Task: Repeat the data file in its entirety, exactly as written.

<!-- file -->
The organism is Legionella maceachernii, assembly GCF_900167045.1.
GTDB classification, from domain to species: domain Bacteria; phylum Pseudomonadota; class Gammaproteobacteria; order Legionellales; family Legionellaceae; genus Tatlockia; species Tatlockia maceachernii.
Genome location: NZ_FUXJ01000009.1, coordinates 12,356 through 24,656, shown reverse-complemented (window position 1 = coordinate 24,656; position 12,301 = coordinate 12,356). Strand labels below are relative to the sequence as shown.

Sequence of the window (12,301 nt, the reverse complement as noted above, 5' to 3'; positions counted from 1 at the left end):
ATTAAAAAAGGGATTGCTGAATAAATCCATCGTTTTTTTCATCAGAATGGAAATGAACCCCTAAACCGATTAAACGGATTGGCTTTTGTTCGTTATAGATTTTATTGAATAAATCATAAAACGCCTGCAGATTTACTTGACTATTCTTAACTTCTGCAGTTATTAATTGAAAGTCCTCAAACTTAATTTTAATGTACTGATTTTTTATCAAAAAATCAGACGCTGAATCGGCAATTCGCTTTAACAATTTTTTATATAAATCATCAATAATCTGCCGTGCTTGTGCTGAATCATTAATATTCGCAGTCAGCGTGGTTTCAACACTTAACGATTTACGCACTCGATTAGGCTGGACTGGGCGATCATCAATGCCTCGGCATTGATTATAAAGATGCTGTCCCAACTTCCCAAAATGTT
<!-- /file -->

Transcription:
The organism is Legionella maceachernii, assembly GCF_900167045.1.
GTDB classification, from domain to species: domain Bacteria; phylum Pseudomonadota; class Gammaproteobacteria; order Legionellales; family Legionellaceae; genus Tatlockia; species Tatlockia maceachernii.
Genome location: NZ_FUXJ01000009.1, coordinates 12,356 through 24,656, shown reverse-complemented (window position 1 = coordinate 24,656; position 12,301 = coordinate 12,356). Strand labels below are relative to the sequence as shown.

Sequence of the window (12,301 nt, the reverse complement as noted above, 5' to 3'; positions counted from 1 at the left end):
ATTAAAAAAGGGATTGCTGAATAAATCCATCGTTTTTTTCATCAGAATGGAAATGAACCCCTAAACCGATTAAACGGATTGGCTTTTGTTCGTTATAGATTTTATTGAATAAATCATAAAACGCCTGCAGATTTACTTGACTATTCTTAACTTCTGCAGTTATTAATTGAAAGTCCTCAAACTTAATTTTAATGTACTGATTTTTTATCAAAAAATCAGACGCTGAATCGGCAATTCGCTTTAACAATTTTTTATATAAATCATCAATAATCTGCCGTGCTTGTGCTGAATCATTAATATTCGCAGTCAGCGTGGTTTCAACACTTAACGATTTACGCACTCGATTAGGCTGGACTGGGCGATCATCAATGCCTCGGCATTGATTATAAAGATGCTGTCCCAACTTCCCAAAATGTT